Multiple sclerosis

Multiple sclerosis (MS) is an autoimmune disorder that erodes myelin- the same substance the goes under attack with vitamin B12 deficiency. Numbness and tingling is a minor symptom of MS; for some, nerve damage impairs your ability to walk or speak without severe difficulty.

Diabetes

Diabetic neuropathy- nerve damage caused by symptoms of type 2 diabetes- is also a possible cause for constant numbness in your fingertips and toes. If it occurs, speak to your doctor. If you are diabetic, then you should be in the habit of testing your hands and legs for signs of numbness, and checking for wounds.

Help- My Legs keep Falling Asleep!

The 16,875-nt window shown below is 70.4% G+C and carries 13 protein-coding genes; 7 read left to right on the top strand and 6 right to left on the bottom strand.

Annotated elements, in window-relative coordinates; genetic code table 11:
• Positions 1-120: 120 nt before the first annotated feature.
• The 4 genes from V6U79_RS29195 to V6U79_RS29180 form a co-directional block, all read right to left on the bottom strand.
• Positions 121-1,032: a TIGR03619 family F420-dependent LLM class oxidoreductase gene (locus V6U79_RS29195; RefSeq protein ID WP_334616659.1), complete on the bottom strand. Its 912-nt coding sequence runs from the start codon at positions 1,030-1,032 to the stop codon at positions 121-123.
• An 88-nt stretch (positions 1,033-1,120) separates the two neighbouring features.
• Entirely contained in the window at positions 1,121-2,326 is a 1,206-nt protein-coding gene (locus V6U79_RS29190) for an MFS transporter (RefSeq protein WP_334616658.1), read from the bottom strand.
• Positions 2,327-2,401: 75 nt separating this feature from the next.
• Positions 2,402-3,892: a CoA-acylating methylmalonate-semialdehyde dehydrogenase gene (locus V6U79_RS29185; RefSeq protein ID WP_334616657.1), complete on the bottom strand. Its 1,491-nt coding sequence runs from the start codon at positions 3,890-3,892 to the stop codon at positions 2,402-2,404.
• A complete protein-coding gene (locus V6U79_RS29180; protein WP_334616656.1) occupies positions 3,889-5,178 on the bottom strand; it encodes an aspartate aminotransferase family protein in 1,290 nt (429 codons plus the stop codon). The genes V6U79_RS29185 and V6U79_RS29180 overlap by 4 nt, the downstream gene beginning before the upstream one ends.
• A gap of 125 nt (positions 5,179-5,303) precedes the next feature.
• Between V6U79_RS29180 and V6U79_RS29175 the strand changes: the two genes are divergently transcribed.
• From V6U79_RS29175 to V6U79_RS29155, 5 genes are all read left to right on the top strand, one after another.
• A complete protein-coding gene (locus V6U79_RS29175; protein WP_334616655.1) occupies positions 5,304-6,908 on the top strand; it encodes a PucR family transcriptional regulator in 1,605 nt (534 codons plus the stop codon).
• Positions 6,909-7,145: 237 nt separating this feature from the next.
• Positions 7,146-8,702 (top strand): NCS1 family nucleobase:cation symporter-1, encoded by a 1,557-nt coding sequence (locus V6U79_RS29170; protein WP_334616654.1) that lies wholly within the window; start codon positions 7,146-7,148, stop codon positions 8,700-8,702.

Carpal tunnel syndrome

If you work at a computer all day, then it’s normal for your fingers to go numb every now and then from the constant tap-tap-tapping at the keyboard. Carpal tunnel syndrome, which you get from repetitive hand motions, is a common cause of pain in the fingers, hands, and wrists. You can also get this from knitting, gaming, and playing the piano.

To treat, make a habit of taking a break every 20 minutes. If you have a hard time remembering, then set a timer to warn you when you should stop, stretch your fingers, and twirl your wrists, even for just a few minutes.

Raynaud’s phenomenon

Common in people with lupus, Raynaud’s disease causes numbness or cooling in the extremities, including the fingers, toes, nose, and ears. This happens because of inadequate blood flow to these areas.

Do you know any other conditions that cause painful numbness in the fingers, hands, legs, and feet? Please comment below!

Vitamin B12 Deficiency and Fibromyalgia Pain Types

Image courtesy of Juliana Coutinho

Pain and Numbness from Vitamin B12 Deficiency

Monday, October 7th, 2013